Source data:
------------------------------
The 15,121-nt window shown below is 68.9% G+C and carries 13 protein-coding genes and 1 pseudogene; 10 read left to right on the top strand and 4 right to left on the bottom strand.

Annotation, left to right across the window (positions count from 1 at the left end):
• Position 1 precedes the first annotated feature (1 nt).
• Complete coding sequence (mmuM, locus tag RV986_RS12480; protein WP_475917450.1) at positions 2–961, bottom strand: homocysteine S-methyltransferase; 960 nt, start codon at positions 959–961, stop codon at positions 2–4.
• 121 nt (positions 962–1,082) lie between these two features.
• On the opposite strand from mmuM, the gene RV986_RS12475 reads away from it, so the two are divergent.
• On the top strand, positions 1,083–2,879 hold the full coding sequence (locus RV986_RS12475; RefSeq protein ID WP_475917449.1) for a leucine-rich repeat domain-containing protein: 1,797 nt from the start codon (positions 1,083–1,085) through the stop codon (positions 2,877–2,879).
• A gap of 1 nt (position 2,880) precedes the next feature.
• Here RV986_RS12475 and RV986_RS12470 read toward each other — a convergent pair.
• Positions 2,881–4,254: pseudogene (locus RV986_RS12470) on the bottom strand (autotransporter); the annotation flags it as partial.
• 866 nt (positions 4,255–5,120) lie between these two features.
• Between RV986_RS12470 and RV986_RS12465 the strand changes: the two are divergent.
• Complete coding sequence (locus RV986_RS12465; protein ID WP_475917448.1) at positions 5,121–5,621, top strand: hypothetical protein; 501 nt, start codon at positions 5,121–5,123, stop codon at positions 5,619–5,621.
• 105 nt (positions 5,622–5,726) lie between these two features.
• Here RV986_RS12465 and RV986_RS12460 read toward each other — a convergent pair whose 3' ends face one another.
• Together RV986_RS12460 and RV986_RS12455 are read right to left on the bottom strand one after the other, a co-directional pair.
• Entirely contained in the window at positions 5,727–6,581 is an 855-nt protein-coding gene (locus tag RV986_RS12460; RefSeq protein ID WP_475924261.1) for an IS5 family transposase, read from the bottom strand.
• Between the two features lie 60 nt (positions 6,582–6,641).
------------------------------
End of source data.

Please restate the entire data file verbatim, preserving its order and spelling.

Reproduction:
The 15,121-nt window shown below is 68.9% G+C and carries 13 protein-coding genes and 1 pseudogene; 10 read left to right on the top strand and 4 right to left on the bottom strand.

Annotation, left to right across the window (positions count from 1 at the left end):
• Position 1 precedes the first annotated feature (1 nt).
• Complete coding sequence (mmuM, locus tag RV986_RS12480; protein WP_475917450.1) at positions 2–961, bottom strand: homocysteine S-methyltransferase; 960 nt, start codon at positions 959–961, stop codon at positions 2–4.
• 121 nt (positions 962–1,082) lie between these two features.
• On the opposite strand from mmuM, the gene RV986_RS12475 reads away from it, so the two are divergent.
• On the top strand, positions 1,083–2,879 hold the full coding sequence (locus RV986_RS12475; RefSeq protein ID WP_475917449.1) for a leucine-rich repeat domain-containing protein: 1,797 nt from the start codon (positions 1,083–1,085) through the stop codon (positions 2,877–2,879).
• A gap of 1 nt (position 2,880) precedes the next feature.
• Here RV986_RS12475 and RV986_RS12470 read toward each other — a convergent pair.
• Positions 2,881–4,254: pseudogene (locus RV986_RS12470) on the bottom strand (autotransporter); the annotation flags it as partial.
• 866 nt (positions 4,255–5,120) lie between these two features.
• Between RV986_RS12470 and RV986_RS12465 the strand changes: the two are divergent.
• Complete coding sequence (locus RV986_RS12465; protein ID WP_475917448.1) at positions 5,121–5,621, top strand: hypothetical protein; 501 nt, start codon at positions 5,121–5,123, stop codon at positions 5,619–5,621.
• 105 nt (positions 5,622–5,726) lie between these two features.
• Here RV986_RS12465 and RV986_RS12460 read toward each other — a convergent pair whose 3' ends face one another.
• Together RV986_RS12460 and RV986_RS12455 are read right to left on the bottom strand one after the other, a co-directional pair.
• Entirely contained in the window at positions 5,727–6,581 is an 855-nt protein-coding gene (locus tag RV986_RS12460; RefSeq protein ID WP_475924261.1) for an IS5 family transposase, read from the bottom strand.
• Between the two features lie 60 nt (positions 6,582–6,641).